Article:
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Balance crucial in employment relations

29 June 2000

Balance crucial in employment relations

The Green Party said today it would aim to protect the needs of workers, small business owners and community organisations in the Employment Relations Bill.

"The crucial outcome of this legislation must be to balance the power relationship between employers and workers," said Green Party Employment Spokesperson Sue Bradford.

"However this bill alone will not be enough. I'm strongly advocating for the removal of the 13 week stand-down period before the unemployment benefit can be received. This stand-down period has forced many former employees to take personal grievance cases purely so they can receive a benefit," she said.

"If the stand-down period is removed, as per a private member's bill I am currently promoting, the employment institutions will not be clogged up the way they are at present and the ERB's mediation services will have a much better chance of working effectively."

Ms Bradford said she was aware of mounting pressure from the Business Roundtable and similar groups to water down the Employment Relations Bill in the last month.

"The Greens have always supported the thrust of the bill which intends to restore trust and good faith to workplace bargaining situations and we encourage the Government to remain staunch on its original intentions," she said.

"However we do recognise that some sections of the bill need to be worked on, and we're talking to all sections of the community about those changes."

Ms Bradford has already advocated for the rights of contractors to make their own decisions about whether they choose to change their status.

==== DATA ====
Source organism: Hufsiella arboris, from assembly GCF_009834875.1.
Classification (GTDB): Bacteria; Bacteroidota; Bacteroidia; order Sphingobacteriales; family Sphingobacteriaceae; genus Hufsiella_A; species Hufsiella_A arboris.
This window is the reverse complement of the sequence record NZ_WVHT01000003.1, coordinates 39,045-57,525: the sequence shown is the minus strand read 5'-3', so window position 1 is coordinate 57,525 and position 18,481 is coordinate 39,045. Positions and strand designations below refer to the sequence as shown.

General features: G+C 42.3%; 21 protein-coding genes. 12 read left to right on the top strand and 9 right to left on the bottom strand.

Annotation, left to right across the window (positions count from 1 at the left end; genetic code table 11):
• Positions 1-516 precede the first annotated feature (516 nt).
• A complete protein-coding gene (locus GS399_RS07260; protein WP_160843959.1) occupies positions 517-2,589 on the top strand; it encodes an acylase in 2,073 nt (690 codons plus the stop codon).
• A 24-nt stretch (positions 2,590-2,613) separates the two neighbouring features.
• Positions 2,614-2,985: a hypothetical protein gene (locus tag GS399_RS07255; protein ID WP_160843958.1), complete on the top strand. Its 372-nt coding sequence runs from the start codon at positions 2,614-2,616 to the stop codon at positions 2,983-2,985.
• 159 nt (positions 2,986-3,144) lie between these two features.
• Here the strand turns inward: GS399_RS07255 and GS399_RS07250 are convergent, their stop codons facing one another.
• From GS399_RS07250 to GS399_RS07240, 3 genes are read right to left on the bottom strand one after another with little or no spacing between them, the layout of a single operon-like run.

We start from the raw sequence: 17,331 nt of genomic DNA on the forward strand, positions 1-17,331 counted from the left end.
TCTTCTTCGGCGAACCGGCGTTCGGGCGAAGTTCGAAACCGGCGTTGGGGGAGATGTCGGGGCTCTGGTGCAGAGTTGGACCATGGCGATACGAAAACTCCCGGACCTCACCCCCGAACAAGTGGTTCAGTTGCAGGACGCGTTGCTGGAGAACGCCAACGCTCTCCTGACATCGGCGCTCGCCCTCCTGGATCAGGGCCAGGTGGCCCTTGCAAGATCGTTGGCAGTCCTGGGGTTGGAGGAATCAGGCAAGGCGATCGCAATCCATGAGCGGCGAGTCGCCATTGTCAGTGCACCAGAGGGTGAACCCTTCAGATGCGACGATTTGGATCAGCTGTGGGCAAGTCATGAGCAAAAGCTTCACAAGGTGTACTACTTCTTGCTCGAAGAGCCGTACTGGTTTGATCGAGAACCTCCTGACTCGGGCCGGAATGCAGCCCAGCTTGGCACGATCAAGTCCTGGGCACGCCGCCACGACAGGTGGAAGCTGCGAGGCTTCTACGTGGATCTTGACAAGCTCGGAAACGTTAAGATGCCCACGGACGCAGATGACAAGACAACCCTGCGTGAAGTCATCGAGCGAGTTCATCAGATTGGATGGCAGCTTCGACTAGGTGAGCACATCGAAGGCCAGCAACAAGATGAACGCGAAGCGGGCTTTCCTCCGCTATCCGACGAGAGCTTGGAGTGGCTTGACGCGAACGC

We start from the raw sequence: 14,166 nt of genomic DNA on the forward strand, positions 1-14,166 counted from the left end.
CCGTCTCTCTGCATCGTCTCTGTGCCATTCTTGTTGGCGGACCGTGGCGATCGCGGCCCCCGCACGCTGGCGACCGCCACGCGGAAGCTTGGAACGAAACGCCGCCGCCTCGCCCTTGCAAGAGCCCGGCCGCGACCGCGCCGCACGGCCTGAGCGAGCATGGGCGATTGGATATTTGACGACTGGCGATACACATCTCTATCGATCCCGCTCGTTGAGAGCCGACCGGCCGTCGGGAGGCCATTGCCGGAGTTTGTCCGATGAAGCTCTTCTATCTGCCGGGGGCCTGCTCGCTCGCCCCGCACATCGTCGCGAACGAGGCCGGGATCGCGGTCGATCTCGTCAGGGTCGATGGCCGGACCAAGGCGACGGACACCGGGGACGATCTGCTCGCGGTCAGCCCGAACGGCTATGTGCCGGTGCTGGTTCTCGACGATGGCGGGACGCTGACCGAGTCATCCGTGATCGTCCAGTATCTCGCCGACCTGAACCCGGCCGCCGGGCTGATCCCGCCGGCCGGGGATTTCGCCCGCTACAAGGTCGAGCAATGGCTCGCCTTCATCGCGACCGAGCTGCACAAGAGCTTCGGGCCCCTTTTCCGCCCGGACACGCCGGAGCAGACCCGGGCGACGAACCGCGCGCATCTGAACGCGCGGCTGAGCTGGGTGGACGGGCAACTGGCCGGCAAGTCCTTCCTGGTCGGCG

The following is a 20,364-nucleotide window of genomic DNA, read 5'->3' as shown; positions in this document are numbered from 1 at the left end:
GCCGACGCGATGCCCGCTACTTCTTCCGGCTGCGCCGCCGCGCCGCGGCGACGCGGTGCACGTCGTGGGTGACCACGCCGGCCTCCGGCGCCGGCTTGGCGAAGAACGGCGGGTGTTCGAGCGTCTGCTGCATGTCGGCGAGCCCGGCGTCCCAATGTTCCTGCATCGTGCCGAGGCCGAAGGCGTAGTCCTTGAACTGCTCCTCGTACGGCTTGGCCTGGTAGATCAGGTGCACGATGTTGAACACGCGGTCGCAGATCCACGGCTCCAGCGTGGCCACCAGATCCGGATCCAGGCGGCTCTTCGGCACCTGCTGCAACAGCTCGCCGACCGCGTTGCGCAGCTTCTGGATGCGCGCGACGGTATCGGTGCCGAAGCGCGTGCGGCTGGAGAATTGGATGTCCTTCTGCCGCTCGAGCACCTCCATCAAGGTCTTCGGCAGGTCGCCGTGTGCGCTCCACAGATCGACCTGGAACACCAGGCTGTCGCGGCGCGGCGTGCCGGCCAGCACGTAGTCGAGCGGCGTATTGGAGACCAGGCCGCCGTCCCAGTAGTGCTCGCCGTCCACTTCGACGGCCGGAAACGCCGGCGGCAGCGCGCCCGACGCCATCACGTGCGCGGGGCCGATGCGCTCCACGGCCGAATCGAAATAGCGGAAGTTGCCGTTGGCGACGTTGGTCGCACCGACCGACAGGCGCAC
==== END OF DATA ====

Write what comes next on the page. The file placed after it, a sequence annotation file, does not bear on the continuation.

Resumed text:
"The Greens would support changes to other clauses to benefit small business owners. At the same time, we will fight for the right to strike in support of significant environmental, political, economic and social concerns and support a clause which protects collective agreements from free-riders."

A bullet point summary of the Green Party position on the Employment Relations Bill is attached.

Sue Bradford MP: 04 470 6720 or 025 243 4239 Paul Bensemann, Press secretary: 04 470 6679 or 021 214 2665

29 June 2000

Green Party position on the ERB

1. Contractors should retain the right to choose their own employment status.

2. Small employers, community organisations and non-unionised workers should have access to employment relations education resources.

3. Sensitive financial information should be assessed by an independent third party before being released during workplace negotiations.

4. Board members of community organisations should not be held personally liable for wages and holiday pay if it is a not-for-profit organisation that becomes insolvent.

5. Workers should have the right to strike in support of significant environmental, political, economic and social concerns.

6. As long as 75 per cent of the workplace agrees, workers should have the ability to prevent others from free-riding on their collective agreement by requiring all individuals to either pay a bargaining fee or join a union.

7. Separate legislation abolishing the 13 week community wage stand-down should be introduced, in order to allow the mediation procedures in the bill to work effectively. The Green Party sees the current 13 week stand-down period as one of the biggest workplace inequities introduced by the National Government.

8. The minimum number of people who can form a union should be no less than 15; the current position under the Incorporated Societies Act.

9. The new mediation service should establish a Maori Unit within it to provide services for Maori who wish to use a Maori mediator.

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